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United States Department of Agriculture

Agricultural Research Service

Title: THE MAMMARY GLAND: DEVELOPMENTAL CHANGES

Authors
item Capuco, Anthony
item Ellis, Steven - CLEMSON UNIVERSITY

Submitted to: Encyclopedia of Animal Science
Publication Type: Review Article
Publication Acceptance Date: December 8, 2003
Publication Date: January 10, 2004
Citation: Capuco, A.V., Ellis, S. 2004. The mammary gland: developmental changes. In:Encyclopedia of Animal Science. W. Pond and A. Bell, editors. Marcel Dekker, New York. pp. 603-605.

Technical Abstract: The mammary gland progresses from an accumulation of a few cells in the embryonic ectoderm to a highly arborescent ductular-alveolar gland capable of secreting a highly nutritious product for consumption. Throughout this progression, various changes occur during each developmental stage: prenatal, prepubertal, pubertal, gestational, lactational, and mammary involution. This article reviews the general anatomy of the mammary gland and developmental changes that occur during the reproductive life of an animal. Understanding the general anatomy of the mammary gland and developmental changes that occur during the reproductive life of an animal is critical to appreciating the hormonal regulation and productive potential of the mammary gland. This understanding is important for developing management schemes to maximize production efficiency and enhance animal health. The ability to promote mammary development has positive implications on milk yield for human consumption and for enhancing growth of the offspring of meat producing animals. The ability to lengthen the duration of lactation and to shorten the dry period can enhance lifetime milk production, with the added advantage that animals will need to produce offspring less frequently and therefore be at reduced risk of parturition-related diseases. The mammary gland with its postnatal development, and cyclical periods of growth, lactation and involution, provides an exciting area for biological investigation.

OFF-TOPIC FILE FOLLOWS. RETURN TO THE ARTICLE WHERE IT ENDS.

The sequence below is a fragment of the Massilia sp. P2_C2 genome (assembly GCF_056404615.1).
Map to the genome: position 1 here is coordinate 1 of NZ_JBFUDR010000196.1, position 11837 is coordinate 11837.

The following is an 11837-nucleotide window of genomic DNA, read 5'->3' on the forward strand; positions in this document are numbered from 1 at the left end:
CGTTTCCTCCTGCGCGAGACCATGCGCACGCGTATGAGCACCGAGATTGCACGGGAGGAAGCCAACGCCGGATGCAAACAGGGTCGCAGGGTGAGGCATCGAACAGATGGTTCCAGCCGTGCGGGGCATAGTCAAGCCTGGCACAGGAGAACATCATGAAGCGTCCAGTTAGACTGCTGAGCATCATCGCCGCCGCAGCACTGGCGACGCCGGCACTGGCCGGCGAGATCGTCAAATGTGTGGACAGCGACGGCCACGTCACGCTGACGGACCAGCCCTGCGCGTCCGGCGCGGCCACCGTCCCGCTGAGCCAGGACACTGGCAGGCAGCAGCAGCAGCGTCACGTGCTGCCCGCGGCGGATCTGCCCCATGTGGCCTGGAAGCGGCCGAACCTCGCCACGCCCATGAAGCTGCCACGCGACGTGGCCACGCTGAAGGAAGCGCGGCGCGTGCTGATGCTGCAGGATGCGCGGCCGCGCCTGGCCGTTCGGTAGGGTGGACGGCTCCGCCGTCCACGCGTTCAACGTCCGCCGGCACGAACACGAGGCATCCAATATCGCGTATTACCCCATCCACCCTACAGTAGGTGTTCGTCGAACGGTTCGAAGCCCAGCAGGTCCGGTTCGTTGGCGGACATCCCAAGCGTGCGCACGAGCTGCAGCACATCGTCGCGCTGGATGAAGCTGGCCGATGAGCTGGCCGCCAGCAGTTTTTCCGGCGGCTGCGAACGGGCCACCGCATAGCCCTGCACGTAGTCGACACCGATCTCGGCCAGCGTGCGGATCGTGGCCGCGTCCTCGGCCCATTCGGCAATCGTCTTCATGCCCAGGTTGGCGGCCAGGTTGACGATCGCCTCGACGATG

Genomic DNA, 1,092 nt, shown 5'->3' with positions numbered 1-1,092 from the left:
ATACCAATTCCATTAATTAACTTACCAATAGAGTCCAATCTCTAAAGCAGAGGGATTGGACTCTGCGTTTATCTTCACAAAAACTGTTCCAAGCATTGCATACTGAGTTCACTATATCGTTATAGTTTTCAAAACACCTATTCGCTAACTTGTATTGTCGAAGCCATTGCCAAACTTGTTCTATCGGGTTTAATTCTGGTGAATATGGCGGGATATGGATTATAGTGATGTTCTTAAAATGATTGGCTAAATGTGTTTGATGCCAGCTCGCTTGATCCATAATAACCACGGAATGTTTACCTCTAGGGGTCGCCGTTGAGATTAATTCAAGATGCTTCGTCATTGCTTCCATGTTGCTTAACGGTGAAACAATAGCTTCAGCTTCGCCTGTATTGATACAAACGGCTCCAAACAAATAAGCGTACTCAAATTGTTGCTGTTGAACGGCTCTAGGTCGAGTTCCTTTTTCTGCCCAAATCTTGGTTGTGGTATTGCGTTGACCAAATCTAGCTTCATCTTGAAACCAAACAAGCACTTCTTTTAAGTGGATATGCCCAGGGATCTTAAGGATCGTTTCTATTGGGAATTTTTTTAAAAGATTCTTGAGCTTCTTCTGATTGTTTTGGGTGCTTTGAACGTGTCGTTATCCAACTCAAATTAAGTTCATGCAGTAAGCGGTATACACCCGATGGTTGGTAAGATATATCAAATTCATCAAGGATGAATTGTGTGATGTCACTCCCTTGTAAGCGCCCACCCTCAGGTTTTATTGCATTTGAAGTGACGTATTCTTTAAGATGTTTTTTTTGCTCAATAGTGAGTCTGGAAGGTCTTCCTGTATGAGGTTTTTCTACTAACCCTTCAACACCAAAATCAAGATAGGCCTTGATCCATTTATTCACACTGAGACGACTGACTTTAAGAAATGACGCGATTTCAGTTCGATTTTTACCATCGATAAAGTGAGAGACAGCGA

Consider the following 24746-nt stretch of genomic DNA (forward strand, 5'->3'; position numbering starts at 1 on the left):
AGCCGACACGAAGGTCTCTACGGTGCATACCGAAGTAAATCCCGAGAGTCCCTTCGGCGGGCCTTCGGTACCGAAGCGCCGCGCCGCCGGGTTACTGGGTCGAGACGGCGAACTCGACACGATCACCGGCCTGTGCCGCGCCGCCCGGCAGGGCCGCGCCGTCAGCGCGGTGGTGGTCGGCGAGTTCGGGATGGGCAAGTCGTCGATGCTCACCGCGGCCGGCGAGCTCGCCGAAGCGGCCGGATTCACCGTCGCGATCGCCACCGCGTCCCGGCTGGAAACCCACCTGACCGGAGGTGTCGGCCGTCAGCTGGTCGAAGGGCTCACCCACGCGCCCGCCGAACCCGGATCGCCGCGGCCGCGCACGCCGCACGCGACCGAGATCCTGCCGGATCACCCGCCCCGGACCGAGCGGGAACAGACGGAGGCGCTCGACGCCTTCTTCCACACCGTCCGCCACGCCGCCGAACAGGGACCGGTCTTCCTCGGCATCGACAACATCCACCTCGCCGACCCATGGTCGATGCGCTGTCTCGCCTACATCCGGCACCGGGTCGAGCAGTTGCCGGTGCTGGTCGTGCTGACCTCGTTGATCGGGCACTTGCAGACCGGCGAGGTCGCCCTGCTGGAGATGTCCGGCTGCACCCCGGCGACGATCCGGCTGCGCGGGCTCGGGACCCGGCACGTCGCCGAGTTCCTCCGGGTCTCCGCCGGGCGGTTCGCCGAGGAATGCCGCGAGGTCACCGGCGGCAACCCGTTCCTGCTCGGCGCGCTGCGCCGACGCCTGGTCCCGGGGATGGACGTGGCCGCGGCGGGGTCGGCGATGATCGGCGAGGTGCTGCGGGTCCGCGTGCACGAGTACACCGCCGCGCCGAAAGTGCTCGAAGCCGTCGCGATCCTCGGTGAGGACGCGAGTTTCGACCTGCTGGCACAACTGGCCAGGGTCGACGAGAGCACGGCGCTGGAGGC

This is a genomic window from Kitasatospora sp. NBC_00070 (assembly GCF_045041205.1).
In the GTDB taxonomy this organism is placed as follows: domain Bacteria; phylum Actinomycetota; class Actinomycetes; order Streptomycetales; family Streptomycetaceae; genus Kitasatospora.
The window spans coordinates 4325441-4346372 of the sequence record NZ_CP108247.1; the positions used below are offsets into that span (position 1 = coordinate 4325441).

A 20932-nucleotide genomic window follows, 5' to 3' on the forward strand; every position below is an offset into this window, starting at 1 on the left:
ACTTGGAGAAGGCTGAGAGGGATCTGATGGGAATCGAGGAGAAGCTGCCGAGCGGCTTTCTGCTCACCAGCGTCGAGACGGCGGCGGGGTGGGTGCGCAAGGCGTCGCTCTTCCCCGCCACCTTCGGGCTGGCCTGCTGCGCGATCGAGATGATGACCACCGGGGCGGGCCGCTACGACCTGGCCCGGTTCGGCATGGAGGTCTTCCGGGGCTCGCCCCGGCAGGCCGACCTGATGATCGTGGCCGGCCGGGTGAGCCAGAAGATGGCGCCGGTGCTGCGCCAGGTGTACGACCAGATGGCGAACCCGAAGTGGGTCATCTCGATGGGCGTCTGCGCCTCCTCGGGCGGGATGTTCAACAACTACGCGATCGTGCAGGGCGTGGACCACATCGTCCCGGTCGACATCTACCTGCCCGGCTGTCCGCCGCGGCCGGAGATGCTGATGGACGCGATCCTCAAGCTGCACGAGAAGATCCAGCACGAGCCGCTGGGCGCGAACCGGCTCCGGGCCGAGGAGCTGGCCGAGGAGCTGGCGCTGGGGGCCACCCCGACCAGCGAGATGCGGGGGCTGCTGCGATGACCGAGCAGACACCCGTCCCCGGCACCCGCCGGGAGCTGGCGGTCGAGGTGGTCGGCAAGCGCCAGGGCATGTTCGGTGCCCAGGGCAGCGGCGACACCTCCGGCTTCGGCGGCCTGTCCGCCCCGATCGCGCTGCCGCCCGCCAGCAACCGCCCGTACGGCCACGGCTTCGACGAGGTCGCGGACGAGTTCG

Last Modified: 10/31/2014
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